See the Vaio site for full specs and info on the SZ range (I see they are now on to the SZ5! I should have published this article sooner!)

Some of the nice features the SZ has are:

  • Dual Performance modes “Stamina” and “Speed” – with a switch to change between – requiring a reboot to changeover – this mainly changes between the Nvidia graphics and the on board Intel graphics.
  • Screen Mounted Webcam – not particularly high res but works well for MSN etc
  • Performance – both in speed and usability – for example the screen is excellent.
  • Design and looks – never fails to get comments from people – as it is a very nice looking machine!

Some of the annoyances are:

As shipped the Hard Disk has been split into 3 volumes – one for System use, and a C: and D: drive. Although I have now re-partioned the machine and dual boot Ubuntu and Vista (got the upgrade via a free deal)

Some of the Vaio software nags you quite a lot unnecessarily

Lack of a physical volume control or mute button like I had on the Omnibook. As it can be annoying when you realise you’ve just booted the thing up on the train and the Windows startup sound is about to play full volume! The only way of changing the volume is via the Fn+F4 and F5 keys which don’t work until your in Windows! I have just discovered you can assign muting to the S1 button – but this can be a bit flaky.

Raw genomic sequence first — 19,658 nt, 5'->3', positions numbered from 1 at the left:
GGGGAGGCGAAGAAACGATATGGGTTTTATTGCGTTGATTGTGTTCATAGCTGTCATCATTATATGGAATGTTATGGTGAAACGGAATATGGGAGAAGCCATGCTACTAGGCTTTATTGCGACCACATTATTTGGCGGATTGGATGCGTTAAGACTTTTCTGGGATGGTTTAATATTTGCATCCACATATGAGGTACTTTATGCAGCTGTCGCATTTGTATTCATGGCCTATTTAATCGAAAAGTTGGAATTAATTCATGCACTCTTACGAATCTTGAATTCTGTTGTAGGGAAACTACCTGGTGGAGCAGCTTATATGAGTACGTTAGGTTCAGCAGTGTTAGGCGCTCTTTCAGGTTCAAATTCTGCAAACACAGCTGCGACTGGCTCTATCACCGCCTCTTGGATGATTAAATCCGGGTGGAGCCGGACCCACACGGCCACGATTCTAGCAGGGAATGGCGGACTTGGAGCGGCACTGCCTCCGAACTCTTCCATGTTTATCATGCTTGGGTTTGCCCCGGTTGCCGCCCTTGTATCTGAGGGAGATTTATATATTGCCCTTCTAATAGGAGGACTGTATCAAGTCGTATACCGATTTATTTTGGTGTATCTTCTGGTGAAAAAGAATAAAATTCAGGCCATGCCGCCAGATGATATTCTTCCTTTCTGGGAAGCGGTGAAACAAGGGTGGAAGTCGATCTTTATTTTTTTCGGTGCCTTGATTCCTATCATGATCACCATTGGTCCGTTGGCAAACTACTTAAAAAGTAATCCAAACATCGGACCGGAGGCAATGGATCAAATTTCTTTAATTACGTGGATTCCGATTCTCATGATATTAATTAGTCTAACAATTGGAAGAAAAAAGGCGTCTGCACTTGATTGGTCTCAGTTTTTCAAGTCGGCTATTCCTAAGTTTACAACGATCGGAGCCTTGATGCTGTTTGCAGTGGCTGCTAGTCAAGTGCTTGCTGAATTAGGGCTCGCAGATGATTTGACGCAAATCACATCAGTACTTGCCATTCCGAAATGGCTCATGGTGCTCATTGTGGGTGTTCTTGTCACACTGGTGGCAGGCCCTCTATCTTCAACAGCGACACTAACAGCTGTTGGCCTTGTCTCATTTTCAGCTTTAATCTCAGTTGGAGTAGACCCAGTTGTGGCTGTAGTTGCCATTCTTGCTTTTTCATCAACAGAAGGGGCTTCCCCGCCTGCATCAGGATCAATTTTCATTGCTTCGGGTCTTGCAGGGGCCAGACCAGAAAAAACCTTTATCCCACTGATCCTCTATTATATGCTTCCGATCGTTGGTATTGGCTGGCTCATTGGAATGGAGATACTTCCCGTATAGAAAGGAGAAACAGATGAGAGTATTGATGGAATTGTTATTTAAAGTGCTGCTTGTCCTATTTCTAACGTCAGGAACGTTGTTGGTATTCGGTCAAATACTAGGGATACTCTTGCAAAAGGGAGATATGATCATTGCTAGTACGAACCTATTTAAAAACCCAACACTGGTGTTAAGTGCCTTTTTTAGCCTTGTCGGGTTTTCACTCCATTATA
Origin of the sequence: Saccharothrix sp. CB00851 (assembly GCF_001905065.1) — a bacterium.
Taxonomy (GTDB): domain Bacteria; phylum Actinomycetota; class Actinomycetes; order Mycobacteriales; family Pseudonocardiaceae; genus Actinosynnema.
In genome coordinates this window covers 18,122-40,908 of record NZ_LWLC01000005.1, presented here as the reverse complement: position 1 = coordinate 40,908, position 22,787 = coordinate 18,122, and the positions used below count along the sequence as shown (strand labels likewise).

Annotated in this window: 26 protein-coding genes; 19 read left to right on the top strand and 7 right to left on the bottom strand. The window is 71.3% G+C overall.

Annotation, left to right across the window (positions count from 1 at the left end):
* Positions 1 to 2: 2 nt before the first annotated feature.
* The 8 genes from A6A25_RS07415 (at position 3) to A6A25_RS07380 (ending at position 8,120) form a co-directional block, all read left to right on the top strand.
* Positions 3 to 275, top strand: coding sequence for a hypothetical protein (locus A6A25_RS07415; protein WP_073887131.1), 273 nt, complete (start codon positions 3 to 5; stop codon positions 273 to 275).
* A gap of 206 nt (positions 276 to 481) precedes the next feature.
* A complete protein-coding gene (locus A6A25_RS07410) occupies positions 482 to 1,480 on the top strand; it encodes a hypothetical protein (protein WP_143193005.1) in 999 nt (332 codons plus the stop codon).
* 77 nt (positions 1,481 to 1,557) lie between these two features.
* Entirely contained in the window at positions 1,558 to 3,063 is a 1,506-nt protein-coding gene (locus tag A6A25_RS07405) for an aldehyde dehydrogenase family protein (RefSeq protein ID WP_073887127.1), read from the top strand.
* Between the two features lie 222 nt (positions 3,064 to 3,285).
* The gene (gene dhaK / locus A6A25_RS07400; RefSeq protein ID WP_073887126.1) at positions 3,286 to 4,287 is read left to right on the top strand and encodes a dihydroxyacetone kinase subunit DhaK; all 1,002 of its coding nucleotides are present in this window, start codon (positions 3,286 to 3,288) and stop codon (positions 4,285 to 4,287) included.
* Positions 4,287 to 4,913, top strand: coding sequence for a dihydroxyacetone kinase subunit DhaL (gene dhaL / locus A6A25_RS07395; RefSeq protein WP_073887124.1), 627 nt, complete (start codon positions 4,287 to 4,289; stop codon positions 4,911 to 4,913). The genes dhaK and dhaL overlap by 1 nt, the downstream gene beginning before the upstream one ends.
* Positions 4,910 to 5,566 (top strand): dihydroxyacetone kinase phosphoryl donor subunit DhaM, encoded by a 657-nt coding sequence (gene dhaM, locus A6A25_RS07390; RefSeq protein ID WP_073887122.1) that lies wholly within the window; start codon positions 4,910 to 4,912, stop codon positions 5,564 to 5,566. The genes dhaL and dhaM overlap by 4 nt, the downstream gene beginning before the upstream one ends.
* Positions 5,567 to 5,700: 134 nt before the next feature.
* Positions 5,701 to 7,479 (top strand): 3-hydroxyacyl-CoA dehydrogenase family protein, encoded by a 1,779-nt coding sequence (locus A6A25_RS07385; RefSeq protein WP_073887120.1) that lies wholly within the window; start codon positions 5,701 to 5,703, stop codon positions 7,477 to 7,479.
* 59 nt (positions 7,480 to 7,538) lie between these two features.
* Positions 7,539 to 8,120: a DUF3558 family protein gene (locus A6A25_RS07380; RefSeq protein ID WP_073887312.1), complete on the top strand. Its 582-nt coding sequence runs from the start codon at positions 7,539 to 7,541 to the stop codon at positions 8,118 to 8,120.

Slightly rattle to the battery – there is a small amount of play in the batter which slides into the back. This might just be my machine (and maybe I should have returned it – but couldn’t be bothered for such a small thing)

Initially it took a while to get used to the keyboard – as it was quite different the HP – the keys are bigger (strangely for a smaller machine!) and surprisingly there is a bit of flex in the keyboard – but I don’t really notice now I’ve been using it for a while. I got on better with the trackpad better than I was expecting (it better than most of the trackpads I’ve used before) to although on occasions I do miss the trackpoint (IBM Thinkpad stick style mouse) that the HP has. I use it in the Speed mode most of the time (apart from on really long journeys) as that gives well over an hour of battery life with good performance. I have managed to get over 5 hours out of the machine in Stamina though (on a trip back from France) using it mainly to read some documents, but also some image editing in Photoshop.